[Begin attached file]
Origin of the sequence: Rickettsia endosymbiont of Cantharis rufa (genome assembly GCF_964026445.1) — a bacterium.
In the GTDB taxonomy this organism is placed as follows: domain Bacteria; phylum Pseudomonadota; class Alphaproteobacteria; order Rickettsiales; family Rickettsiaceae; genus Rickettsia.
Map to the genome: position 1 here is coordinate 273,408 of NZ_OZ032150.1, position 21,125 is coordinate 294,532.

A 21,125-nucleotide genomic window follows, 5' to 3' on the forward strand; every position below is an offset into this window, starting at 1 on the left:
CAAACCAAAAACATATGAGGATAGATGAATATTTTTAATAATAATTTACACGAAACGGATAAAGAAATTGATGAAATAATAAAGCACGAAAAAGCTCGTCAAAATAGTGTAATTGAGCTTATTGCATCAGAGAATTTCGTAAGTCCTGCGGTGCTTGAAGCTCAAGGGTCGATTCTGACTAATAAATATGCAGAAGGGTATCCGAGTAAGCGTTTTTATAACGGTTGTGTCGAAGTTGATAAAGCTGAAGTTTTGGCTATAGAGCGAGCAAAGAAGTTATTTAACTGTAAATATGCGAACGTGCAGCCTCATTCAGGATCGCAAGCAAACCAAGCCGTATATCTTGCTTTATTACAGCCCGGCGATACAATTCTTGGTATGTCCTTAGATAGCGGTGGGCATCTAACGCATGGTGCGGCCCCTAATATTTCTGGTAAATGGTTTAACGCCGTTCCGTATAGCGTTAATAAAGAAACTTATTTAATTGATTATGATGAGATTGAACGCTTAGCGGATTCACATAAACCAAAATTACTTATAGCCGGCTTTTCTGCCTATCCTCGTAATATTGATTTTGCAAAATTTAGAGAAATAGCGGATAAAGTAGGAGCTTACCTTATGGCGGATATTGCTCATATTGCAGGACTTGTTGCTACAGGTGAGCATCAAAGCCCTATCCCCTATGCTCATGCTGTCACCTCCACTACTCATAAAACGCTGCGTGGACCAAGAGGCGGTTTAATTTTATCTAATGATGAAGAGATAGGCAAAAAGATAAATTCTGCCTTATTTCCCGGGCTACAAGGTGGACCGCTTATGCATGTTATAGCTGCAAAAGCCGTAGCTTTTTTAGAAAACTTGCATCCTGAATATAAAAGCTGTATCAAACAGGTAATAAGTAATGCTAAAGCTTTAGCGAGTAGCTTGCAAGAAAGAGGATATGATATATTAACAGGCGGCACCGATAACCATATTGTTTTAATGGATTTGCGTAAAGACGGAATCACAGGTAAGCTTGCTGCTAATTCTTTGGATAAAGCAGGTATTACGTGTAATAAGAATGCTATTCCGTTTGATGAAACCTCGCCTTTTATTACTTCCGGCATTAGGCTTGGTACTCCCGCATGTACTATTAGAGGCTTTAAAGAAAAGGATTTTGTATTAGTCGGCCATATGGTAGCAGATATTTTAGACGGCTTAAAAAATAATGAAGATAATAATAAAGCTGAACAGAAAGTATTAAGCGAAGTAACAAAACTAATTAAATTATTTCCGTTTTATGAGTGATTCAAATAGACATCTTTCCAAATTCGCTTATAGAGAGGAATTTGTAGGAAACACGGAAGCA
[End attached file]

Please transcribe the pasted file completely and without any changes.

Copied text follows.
Origin of the sequence: Rickettsia endosymbiont of Cantharis rufa (genome assembly GCF_964026445.1) — a bacterium.
In the GTDB taxonomy this organism is placed as follows: domain Bacteria; phylum Pseudomonadota; class Alphaproteobacteria; order Rickettsiales; family Rickettsiaceae; genus Rickettsia.
Map to the genome: position 1 here is coordinate 273,408 of NZ_OZ032150.1, position 21,125 is coordinate 294,532.

A 21,125-nucleotide genomic window follows, 5' to 3' on the forward strand; every position below is an offset into this window, starting at 1 on the left:
CAAACCAAAAACATATGAGGATAGATGAATATTTTTAATAATAATTTACACGAAACGGATAAAGAAATTGATGAAATAATAAAGCACGAAAAAGCTCGTCAAAATAGTGTAATTGAGCTTATTGCATCAGAGAATTTCGTAAGTCCTGCGGTGCTTGAAGCTCAAGGGTCGATTCTGACTAATAAATATGCAGAAGGGTATCCGAGTAAGCGTTTTTATAACGGTTGTGTCGAAGTTGATAAAGCTGAAGTTTTGGCTATAGAGCGAGCAAAGAAGTTATTTAACTGTAAATATGCGAACGTGCAGCCTCATTCAGGATCGCAAGCAAACCAAGCCGTATATCTTGCTTTATTACAGCCCGGCGATACAATTCTTGGTATGTCCTTAGATAGCGGTGGGCATCTAACGCATGGTGCGGCCCCTAATATTTCTGGTAAATGGTTTAACGCCGTTCCGTATAGCGTTAATAAAGAAACTTATTTAATTGATTATGATGAGATTGAACGCTTAGCGGATTCACATAAACCAAAATTACTTATAGCCGGCTTTTCTGCCTATCCTCGTAATATTGATTTTGCAAAATTTAGAGAAATAGCGGATAAAGTAGGAGCTTACCTTATGGCGGATATTGCTCATATTGCAGGACTTGTTGCTACAGGTGAGCATCAAAGCCCTATCCCCTATGCTCATGCTGTCACCTCCACTACTCATAAAACGCTGCGTGGACCAAGAGGCGGTTTAATTTTATCTAATGATGAAGAGATAGGCAAAAAGATAAATTCTGCCTTATTTCCCGGGCTACAAGGTGGACCGCTTATGCATGTTATAGCTGCAAAAGCCGTAGCTTTTTTAGAAAACTTGCATCCTGAATATAAAAGCTGTATCAAACAGGTAATAAGTAATGCTAAAGCTTTAGCGAGTAGCTTGCAAGAAAGAGGATATGATATATTAACAGGCGGCACCGATAACCATATTGTTTTAATGGATTTGCGTAAAGACGGAATCACAGGTAAGCTTGCTGCTAATTCTTTGGATAAAGCAGGTATTACGTGTAATAAGAATGCTATTCCGTTTGATGAAACCTCGCCTTTTATTACTTCCGGCATTAGGCTTGGTACTCCCGCATGTACTATTAGAGGCTTTAAAGAAAAGGATTTTGTATTAGTCGGCCATATGGTAGCAGATATTTTAGACGGCTTAAAAAATAATGAAGATAATAATAAAGCTGAACAGAAAGTATTAAGCGAAGTAACAAAACTAATTAAATTATTTCCGTTTTATGAGTGATTCAAATAGACATCTTTCCAAATTCGCTTATAGAGAGGAATTTGTAGGAAACACGGAAGCA